A terrifying thing about democracy facing existential crisis is that it’s entirely possible – perhaps even natural – to miss the flashing red warning lights.
We have arrived at such a moment.
There are many and varied reasons for the American decline into tribalism, nationalism, embrace of conspiracy and profound distrust of public institutions. The important thing is that it has happened.
A non-profit called “More in Common” has released a new report that should send shivers down the spine of every American. The organization is dedicated to battling political polarization, but it’s pushing a huge rock up a very steep hill as it attempts to make progress.
“Every democracy,” the group said in its report, “depends on a threshold level of trust among its citizens and in its key institutions of government, business, and civil society. Currently however, the United States falls short of that ideal.”
According to the group’s research “less than one in four Americans believe the federal government, American corporations, and national media to be honest. This distrust is not limited to institutions either: fewer than two in five Americans feel ‘most people can be trusted.’”
So, we not only distrust government, business and the media, we distrust one another. The center is not holding and the evidence, if you care to see it, is all about.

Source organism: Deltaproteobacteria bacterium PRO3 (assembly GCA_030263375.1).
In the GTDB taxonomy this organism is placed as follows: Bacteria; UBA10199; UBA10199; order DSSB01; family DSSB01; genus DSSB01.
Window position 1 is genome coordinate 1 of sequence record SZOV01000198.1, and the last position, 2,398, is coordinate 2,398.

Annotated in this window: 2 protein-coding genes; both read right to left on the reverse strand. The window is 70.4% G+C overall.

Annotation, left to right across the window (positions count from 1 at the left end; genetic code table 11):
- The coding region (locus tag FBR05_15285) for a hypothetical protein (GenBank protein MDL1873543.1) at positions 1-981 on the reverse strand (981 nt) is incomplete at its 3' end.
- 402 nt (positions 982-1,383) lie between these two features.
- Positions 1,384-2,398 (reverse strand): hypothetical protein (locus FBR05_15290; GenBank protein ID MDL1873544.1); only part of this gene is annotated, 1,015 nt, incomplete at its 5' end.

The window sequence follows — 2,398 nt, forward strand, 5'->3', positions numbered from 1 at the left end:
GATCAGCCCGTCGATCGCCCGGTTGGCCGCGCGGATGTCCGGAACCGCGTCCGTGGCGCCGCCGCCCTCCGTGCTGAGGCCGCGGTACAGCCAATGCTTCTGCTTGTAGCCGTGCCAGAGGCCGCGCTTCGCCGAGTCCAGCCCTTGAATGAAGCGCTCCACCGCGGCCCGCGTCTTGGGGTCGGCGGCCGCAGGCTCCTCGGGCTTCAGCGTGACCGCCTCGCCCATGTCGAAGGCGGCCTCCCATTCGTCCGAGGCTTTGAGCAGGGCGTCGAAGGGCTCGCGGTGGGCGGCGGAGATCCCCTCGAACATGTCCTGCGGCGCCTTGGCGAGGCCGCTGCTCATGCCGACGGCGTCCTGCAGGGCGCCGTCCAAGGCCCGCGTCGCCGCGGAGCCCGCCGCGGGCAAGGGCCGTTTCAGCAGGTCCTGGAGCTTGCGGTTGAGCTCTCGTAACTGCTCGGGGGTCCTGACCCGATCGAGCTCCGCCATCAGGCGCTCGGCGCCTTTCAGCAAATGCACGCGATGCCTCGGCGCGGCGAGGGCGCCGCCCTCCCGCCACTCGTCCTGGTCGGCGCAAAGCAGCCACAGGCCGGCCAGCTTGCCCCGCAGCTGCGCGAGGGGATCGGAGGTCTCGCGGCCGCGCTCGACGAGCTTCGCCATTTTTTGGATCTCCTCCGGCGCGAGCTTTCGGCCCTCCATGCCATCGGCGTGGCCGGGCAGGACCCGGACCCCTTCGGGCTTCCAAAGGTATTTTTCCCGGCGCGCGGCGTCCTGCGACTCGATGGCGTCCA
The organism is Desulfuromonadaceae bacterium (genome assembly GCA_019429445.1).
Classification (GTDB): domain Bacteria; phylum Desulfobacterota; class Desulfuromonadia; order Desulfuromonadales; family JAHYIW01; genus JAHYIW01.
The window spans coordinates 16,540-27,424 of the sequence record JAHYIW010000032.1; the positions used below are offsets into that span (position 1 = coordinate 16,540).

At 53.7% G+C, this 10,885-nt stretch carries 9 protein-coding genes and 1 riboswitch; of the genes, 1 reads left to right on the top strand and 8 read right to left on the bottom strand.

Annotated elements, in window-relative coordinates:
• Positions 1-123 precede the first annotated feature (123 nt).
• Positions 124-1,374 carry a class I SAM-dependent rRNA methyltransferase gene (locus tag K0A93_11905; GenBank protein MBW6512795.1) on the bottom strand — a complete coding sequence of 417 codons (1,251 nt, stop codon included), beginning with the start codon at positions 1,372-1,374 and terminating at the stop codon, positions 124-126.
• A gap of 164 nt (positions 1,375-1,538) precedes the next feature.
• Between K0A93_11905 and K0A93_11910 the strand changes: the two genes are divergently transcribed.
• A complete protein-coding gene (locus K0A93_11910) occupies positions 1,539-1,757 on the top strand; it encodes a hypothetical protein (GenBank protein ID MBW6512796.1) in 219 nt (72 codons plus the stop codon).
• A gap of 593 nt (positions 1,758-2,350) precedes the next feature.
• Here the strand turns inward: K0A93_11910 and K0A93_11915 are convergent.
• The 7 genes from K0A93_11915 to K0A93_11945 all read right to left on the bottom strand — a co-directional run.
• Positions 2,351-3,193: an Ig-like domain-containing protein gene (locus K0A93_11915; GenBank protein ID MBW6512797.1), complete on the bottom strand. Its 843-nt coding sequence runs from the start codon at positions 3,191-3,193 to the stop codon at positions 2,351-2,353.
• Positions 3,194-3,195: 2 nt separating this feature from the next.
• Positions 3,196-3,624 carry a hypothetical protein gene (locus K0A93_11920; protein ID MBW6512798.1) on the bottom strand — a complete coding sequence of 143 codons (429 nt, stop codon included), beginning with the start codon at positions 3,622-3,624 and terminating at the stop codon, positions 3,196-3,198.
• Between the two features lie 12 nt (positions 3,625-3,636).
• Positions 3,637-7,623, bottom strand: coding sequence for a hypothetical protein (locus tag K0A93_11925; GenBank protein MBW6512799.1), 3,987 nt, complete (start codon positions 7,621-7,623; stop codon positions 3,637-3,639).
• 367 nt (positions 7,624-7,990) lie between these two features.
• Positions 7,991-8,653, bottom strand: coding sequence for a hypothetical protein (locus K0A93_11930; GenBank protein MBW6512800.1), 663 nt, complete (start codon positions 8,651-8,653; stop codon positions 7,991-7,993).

As this is written, it seems almost certain that the U.S. Senate will refuse to undertake a bipartisan investigation of the deadly attack on the Congress on January 6. A proposal to form a 9-11-type commission to investigate the insurrection was approved on a bipartisan basis in the House of Representatives after a senior member of the Republican Party negotiated the details with his Democratic counterpart. This is normal. What is not normal is blocking the investigation for purely partisan reasons, which is happening in the Senate.
The legislation that passed the House with 35 Republican votes is modeled on the commission that examined the 2001 terrorist attacks on the World Trade Center and the Pentagon. The leaders of that commission, Republican Tom Kean and Democrat Lee Hamilton, support of the proposal that seems destined to die in the Senate.
“The January 6 attack on the U.S. Capitol was one of the darkest days in the history of our country. Americans deserve an objective and an accurate account of what happened,” Kean and Hamilton said.
Senate GOP Mitch McConnell’s stand in opposition has the moral equivalence of saying December 7, 1941 was no big deal, or that the politically motivated break in at the Watergate complex in 1972 was merely “a third-rate burglary.” Congress, of course, conducted extensive investigations of both events, not to mention that congressional Republicans investigated the attack on the U.S. consulate in Benghazi for months. Why wouldn’t we want to get at the instigators of those who chanted “hang Mike Pence” on that horrible day?
The Senate vote to investigate Watergate was 77-0.
Failure to act today in light of Jan. 6 is simply incitement to more political violence.
Meanwhile, the steady drumbeat of conspiracy mongering about a stolen election continues unabated. Conservative legislators in Georgia, Arizona, Michigan, Pennsylvania and a dozen other states are restricting voting rights. As Myrna Perez, the director of the Brennan Center’s Voting Right program says, “Rather than competing for voters, they are trying to fence some voters out and make it harder for them to vote.”